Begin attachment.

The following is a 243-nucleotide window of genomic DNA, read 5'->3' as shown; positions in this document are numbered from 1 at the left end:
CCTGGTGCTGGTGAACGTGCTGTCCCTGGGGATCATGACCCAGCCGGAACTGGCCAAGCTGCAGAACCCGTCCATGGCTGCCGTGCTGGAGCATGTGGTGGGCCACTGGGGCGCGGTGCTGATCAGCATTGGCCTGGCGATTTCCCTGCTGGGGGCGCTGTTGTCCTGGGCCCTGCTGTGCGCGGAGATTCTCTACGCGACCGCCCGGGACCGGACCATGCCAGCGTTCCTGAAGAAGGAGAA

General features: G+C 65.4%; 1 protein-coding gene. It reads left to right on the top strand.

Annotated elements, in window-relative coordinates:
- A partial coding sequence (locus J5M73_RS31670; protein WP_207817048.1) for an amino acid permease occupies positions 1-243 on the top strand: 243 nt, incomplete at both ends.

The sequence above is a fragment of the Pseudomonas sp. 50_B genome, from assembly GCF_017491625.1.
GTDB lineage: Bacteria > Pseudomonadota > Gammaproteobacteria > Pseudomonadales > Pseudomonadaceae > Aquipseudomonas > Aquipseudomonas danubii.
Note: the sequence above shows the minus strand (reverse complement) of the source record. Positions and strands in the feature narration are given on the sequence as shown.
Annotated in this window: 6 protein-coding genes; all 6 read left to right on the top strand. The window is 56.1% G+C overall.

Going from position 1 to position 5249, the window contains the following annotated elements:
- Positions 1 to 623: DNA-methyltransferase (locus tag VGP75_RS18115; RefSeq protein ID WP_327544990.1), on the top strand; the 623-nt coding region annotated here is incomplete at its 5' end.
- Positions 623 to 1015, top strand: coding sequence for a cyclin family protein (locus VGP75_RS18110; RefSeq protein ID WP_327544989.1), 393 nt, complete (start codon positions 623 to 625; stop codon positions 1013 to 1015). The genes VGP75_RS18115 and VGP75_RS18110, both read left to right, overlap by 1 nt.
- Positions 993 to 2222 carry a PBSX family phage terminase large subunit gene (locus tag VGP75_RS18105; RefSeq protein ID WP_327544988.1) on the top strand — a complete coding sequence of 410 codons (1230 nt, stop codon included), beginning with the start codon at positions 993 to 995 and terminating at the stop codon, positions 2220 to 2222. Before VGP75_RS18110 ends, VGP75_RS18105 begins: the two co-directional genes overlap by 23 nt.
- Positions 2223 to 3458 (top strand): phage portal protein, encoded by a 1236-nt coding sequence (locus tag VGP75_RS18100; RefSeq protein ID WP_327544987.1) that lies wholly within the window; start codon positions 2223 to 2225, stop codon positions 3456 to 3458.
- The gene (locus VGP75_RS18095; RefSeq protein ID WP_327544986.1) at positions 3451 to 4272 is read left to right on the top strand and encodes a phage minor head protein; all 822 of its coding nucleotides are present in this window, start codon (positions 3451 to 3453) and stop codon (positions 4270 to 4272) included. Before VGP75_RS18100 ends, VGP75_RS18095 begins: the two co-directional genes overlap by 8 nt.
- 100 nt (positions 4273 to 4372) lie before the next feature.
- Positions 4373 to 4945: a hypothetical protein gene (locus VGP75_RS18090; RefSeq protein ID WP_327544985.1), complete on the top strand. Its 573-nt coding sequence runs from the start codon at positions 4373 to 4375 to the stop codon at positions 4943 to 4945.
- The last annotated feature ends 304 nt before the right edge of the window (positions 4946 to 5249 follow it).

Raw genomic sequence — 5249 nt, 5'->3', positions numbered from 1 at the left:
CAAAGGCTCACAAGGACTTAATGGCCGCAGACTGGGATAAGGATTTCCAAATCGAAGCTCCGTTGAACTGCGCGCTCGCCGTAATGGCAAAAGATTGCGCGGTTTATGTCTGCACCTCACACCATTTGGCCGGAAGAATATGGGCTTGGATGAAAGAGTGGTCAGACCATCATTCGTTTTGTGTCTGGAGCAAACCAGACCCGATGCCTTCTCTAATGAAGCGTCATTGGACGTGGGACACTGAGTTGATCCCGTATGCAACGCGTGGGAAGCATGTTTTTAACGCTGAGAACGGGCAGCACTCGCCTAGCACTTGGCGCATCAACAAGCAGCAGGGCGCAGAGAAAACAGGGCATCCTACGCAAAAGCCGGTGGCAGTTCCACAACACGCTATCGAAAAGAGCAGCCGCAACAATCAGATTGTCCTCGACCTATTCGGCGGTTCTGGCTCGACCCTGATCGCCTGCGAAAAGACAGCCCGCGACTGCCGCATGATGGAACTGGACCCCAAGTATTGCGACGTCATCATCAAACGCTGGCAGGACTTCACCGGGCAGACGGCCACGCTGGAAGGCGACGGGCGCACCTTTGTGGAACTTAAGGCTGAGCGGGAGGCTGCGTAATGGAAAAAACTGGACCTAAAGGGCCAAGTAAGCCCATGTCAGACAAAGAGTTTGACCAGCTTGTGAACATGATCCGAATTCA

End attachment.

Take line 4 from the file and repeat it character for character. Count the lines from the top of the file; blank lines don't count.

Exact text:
Annotated elements, in window-relative coordinates: